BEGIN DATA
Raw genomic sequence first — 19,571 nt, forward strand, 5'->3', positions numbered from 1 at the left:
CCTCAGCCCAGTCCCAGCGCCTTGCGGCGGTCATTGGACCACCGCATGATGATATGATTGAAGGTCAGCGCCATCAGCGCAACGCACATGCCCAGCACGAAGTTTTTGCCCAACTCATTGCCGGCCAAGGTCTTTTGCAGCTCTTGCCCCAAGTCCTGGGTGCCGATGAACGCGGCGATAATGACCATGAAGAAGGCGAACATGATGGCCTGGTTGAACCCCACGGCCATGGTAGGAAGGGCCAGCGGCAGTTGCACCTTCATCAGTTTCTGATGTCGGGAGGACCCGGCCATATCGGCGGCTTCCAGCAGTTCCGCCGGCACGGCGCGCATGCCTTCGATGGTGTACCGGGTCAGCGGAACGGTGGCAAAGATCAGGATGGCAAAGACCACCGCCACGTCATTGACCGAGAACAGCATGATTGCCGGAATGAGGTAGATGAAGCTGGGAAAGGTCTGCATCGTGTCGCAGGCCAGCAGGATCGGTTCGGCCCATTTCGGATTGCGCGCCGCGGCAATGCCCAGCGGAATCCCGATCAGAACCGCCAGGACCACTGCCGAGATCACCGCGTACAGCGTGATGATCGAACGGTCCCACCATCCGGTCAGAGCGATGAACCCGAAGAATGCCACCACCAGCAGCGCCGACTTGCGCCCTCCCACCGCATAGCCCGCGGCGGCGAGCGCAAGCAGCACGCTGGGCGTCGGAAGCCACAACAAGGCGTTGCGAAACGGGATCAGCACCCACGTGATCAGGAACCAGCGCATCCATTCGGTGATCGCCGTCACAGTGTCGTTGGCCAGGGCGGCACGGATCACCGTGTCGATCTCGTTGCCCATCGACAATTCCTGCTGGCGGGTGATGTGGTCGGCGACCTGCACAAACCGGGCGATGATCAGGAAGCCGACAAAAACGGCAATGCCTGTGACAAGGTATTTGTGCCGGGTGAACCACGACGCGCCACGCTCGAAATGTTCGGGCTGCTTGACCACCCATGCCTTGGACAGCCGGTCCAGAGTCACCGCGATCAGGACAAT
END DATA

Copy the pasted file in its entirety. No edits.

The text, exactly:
Raw genomic sequence first — 19,571 nt, forward strand, 5'->3', positions numbered from 1 at the left:
CCTCAGCCCAGTCCCAGCGCCTTGCGGCGGTCATTGGACCACCGCATGATGATATGATTGAAGGTCAGCGCCATCAGCGCAACGCACATGCCCAGCACGAAGTTTTTGCCCAACTCATTGCCGGCCAAGGTCTTTTGCAGCTCTTGCCCCAAGTCCTGGGTGCCGATGAACGCGGCGATAATGACCATGAAGAAGGCGAACATGATGGCCTGGTTGAACCCCACGGCCATGGTAGGAAGGGCCAGCGGCAGTTGCACCTTCATCAGTTTCTGATGTCGGGAGGACCCGGCCATATCGGCGGCTTCCAGCAGTTCCGCCGGCACGGCGCGCATGCCTTCGATGGTGTACCGGGTCAGCGGAACGGTGGCAAAGATCAGGATGGCAAAGACCACCGCCACGTCATTGACCGAGAACAGCATGATTGCCGGAATGAGGTAGATGAAGCTGGGAAAGGTCTGCATCGTGTCGCAGGCCAGCAGGATCGGTTCGGCCCATTTCGGATTGCGCGCCGCGGCAATGCCCAGCGGAATCCCGATCAGAACCGCCAGGACCACTGCCGAGATCACCGCGTACAGCGTGATGATCGAACGGTCCCACCATCCGGTCAGAGCGATGAACCCGAAGAATGCCACCACCAGCAGCGCCGACTTGCGCCCTCCCACCGCATAGCCCGCGGCGGCGAGCGCAAGCAGCACGCTGGGCGTCGGAAGCCACAACAAGGCGTTGCGAAACGGGATCAGCACCCACGTGATCAGGAACCAGCGCATCCATTCGGTGATCGCCGTCACAGTGTCGTTGGCCAGGGCGGCACGGATCACCGTGTCGATCTCGTTGCCCATCGACAATTCCTGCTGGCGGGTGATGTGGTCGGCGACCTGCACAAACCGGGCGATGATCAGGAAGCCGACAAAAACGGCAATGCCTGTGACAAGGTATTTGTGCCGGGTGAACCACGACGCGCCACGCTCGAAATGTTCGGGCTGCTTGACCACCCATGCCTTGGACAGCCGGTCCAGAGTCACCGCGATCAGGACAAT